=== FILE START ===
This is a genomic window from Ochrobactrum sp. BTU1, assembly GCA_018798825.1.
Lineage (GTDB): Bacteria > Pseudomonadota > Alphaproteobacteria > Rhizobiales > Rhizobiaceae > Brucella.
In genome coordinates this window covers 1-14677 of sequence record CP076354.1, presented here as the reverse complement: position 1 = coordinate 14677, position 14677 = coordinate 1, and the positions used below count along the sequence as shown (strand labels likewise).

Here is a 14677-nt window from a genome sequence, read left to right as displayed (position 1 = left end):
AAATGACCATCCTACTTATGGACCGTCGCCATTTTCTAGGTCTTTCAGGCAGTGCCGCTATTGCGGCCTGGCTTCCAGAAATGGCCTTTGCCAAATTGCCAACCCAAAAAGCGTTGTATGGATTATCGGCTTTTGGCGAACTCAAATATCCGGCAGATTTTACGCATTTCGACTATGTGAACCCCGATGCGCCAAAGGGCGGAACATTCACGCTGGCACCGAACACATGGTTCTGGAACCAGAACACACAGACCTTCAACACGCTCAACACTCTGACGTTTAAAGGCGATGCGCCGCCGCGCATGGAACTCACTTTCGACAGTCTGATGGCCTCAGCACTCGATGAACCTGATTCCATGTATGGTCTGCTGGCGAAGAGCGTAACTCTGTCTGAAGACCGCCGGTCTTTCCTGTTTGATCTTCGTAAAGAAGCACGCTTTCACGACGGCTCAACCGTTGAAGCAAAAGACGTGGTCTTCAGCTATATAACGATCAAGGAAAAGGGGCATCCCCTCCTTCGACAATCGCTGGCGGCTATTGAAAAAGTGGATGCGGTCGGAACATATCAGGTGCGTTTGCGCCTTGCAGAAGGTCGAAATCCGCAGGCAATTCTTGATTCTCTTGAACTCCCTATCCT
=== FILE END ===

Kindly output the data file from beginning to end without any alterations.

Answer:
This is a genomic window from Ochrobactrum sp. BTU1, assembly GCA_018798825.1.
Lineage (GTDB): Bacteria > Pseudomonadota > Alphaproteobacteria > Rhizobiales > Rhizobiaceae > Brucella.
In genome coordinates this window covers 1-14677 of sequence record CP076354.1, presented here as the reverse complement: position 1 = coordinate 14677, position 14677 = coordinate 1, and the positions used below count along the sequence as shown (strand labels likewise).

Here is a 14677-nt window from a genome sequence, read left to right as displayed (position 1 = left end):
AAATGACCATCCTACTTATGGACCGTCGCCATTTTCTAGGTCTTTCAGGCAGTGCCGCTATTGCGGCCTGGCTTCCAGAAATGGCCTTTGCCAAATTGCCAACCCAAAAAGCGTTGTATGGATTATCGGCTTTTGGCGAACTCAAATATCCGGCAGATTTTACGCATTTCGACTATGTGAACCCCGATGCGCCAAAGGGCGGAACATTCACGCTGGCACCGAACACATGGTTCTGGAACCAGAACACACAGACCTTCAACACGCTCAACACTCTGACGTTTAAAGGCGATGCGCCGCCGCGCATGGAACTCACTTTCGACAGTCTGATGGCCTCAGCACTCGATGAACCTGATTCCATGTATGGTCTGCTGGCGAAGAGCGTAACTCTGTCTGAAGACCGCCGGTCTTTCCTGTTTGATCTTCGTAAAGAAGCACGCTTTCACGACGGCTCAACCGTTGAAGCAAAAGACGTGGTCTTCAGCTATATAACGATCAAGGAAAAGGGGCATCCCCTCCTTCGACAATCGCTGGCGGCTATTGAAAAAGTGGATGCGGTCGGAACATATCAGGTGCGTTTGCGCCTTGCAGAAGGTCGAAATCCGCAGGCAATTCTTGATTCTCTTGAACTCCCTATCCT